Trinidad and Tobago sets early election May 24

* PM Patrick Manning’s party accused of mismanaging money

* Manning calls election early to renew party’s mandate

PORT OF SPAIN, April 16 (Reuters) - Trinidad and Tobago Prime Minister Patrick Manning set general elections for May 24 to seek a new mandate for his People’s National Movement amid accusations of mismanaging public funds.

Manning’s office announced the election date on Friday, a week after the prime minister dissolved Parliament midway through his administration’s five-year term.

He faces a strong challenge from the current opposition party, the United National Congress (UNC), which has joined forces with the fringe opposition party, the Congress of the People (COP).

Whoever wins control of the 41-seat Parliament will form the next government in the southern Caribbean nation whose economy depends heavily on oil and gas production.

Manning, 64, has ruled Trinidad and Tobago for 13 of the past 17 years but has been under pressure over accusations of corruption and mismanaging public money.

He was widely criticized for spending millions of dollars to host of the Summit of the Americas and the Commonwealth Heads of Government Meetings last year, events that critics said had produced no tangible benefits for the country.

Manning vigorously defended his policies and boasted that he had created opportunities for free tertiary education and jobs for young people. He said he had been unfairly vilified.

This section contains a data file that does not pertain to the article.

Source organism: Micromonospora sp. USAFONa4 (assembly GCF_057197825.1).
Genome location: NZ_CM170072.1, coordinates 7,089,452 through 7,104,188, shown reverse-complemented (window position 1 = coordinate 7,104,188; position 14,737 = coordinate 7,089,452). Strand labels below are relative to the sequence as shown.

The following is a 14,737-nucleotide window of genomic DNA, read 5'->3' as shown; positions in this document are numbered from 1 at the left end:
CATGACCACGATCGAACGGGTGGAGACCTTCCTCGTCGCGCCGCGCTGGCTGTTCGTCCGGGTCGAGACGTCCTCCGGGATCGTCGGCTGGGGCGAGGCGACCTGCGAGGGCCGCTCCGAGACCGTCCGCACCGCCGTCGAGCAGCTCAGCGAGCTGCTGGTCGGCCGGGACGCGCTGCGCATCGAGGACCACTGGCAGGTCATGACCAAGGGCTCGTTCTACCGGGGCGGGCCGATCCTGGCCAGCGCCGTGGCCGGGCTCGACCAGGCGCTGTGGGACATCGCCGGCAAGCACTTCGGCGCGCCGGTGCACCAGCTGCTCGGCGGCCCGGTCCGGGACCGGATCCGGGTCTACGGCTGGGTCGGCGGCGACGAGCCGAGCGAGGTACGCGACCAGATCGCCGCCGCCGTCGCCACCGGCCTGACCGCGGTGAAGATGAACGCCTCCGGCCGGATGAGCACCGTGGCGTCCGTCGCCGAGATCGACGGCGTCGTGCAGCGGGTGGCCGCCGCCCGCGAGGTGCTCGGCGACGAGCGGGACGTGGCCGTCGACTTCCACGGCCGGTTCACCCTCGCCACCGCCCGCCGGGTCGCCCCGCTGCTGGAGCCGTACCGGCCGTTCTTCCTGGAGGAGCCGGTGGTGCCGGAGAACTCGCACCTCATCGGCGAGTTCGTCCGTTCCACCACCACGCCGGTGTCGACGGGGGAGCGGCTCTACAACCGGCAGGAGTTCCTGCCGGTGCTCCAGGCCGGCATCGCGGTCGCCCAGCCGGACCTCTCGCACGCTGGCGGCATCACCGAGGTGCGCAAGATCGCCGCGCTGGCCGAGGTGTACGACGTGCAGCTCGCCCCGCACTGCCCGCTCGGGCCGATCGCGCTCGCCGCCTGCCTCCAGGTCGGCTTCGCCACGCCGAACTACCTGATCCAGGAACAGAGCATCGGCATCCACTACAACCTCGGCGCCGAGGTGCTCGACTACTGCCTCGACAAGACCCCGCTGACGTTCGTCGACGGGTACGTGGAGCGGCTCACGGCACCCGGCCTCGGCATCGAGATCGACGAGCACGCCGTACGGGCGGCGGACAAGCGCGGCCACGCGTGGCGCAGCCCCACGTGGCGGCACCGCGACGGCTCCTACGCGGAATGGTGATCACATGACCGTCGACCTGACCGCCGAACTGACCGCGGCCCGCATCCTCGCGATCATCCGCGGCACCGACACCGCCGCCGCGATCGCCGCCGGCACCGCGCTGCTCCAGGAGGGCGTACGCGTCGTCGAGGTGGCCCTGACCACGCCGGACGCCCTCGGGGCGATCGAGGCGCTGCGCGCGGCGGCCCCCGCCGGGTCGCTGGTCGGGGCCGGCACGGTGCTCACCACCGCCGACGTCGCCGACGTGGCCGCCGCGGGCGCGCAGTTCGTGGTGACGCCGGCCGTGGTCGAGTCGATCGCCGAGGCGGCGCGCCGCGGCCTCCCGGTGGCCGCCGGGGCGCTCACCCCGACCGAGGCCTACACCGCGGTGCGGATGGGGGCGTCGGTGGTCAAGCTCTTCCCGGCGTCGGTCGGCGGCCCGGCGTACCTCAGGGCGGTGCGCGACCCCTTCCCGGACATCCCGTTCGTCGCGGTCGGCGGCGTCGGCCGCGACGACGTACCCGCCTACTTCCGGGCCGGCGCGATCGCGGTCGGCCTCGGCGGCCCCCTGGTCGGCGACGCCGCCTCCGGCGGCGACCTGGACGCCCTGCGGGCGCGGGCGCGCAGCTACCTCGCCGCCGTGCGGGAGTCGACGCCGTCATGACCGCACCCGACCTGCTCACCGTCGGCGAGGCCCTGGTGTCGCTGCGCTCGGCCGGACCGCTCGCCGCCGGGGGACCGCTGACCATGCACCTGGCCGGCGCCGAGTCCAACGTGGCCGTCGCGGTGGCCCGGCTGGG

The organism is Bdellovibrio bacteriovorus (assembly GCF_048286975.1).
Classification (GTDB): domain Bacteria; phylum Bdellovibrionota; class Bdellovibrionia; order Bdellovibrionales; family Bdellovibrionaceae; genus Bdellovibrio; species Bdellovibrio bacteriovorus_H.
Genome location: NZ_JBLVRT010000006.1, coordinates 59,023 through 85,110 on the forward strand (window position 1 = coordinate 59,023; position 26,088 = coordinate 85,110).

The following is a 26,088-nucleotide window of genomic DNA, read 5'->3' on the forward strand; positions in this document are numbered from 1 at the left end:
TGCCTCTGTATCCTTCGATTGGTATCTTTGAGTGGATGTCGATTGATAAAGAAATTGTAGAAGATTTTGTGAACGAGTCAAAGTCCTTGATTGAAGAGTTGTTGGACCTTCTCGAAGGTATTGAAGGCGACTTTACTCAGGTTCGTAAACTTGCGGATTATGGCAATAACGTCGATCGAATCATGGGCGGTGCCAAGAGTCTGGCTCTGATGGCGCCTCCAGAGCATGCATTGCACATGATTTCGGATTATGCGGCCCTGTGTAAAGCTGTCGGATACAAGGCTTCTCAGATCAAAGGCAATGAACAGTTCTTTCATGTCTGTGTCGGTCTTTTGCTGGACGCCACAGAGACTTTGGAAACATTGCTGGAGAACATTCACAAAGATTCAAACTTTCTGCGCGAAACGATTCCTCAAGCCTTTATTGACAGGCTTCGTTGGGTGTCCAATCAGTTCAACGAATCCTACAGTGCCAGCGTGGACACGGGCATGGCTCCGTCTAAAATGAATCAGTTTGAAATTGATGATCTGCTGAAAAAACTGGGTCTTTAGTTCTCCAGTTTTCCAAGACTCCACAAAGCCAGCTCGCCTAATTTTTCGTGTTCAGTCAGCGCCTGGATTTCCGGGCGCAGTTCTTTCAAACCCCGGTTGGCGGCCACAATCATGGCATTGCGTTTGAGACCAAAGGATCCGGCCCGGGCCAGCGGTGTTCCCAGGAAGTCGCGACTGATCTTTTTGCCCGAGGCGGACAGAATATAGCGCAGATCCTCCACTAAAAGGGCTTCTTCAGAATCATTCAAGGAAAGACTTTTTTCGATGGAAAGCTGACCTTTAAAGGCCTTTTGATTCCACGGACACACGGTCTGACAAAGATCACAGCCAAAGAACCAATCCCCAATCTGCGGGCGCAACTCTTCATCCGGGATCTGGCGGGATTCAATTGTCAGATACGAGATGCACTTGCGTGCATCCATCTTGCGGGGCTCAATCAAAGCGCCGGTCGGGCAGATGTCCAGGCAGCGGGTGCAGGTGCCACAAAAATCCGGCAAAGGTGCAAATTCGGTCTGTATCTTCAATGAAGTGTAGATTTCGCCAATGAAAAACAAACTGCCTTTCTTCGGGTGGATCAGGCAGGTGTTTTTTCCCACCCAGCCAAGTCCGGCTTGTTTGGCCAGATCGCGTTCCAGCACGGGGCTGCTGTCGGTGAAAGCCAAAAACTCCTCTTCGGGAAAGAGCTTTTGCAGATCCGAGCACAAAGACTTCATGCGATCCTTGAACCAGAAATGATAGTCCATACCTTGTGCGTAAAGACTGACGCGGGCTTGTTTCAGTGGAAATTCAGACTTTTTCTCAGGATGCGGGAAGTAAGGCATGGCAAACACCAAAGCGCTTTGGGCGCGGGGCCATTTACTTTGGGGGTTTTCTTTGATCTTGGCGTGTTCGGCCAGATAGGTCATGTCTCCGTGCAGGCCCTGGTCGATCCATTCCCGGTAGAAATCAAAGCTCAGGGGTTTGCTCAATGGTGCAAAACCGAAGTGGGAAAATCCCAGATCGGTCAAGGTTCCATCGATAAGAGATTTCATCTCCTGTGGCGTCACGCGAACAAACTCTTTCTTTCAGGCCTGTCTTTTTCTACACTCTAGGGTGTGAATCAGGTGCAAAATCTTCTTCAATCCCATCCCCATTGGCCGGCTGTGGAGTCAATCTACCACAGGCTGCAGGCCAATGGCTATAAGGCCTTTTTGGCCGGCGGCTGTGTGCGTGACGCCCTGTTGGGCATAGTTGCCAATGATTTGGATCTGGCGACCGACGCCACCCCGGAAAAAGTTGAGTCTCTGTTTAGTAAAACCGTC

Opposition Leader Kamla Persad-Bissessar of the UNC has already begun a campaign that she said would focus on reducing crime and promoting equality and good governance. She said her administration would not waste public funds on buildings and summits that do not benefit the population.

“Gone will be the days of this high-handed arrogant style of government,” the former attorney general told supporters at a rally earlier this week.

The Elections and Boundaries Commission that oversees elections said 1.04 million people in the country of 1.3 million were eligible to vote. That was up from 990,467 during the 2007 election, when Manning easily won re-election. (Editing by Jane Sutton and Eric Beech)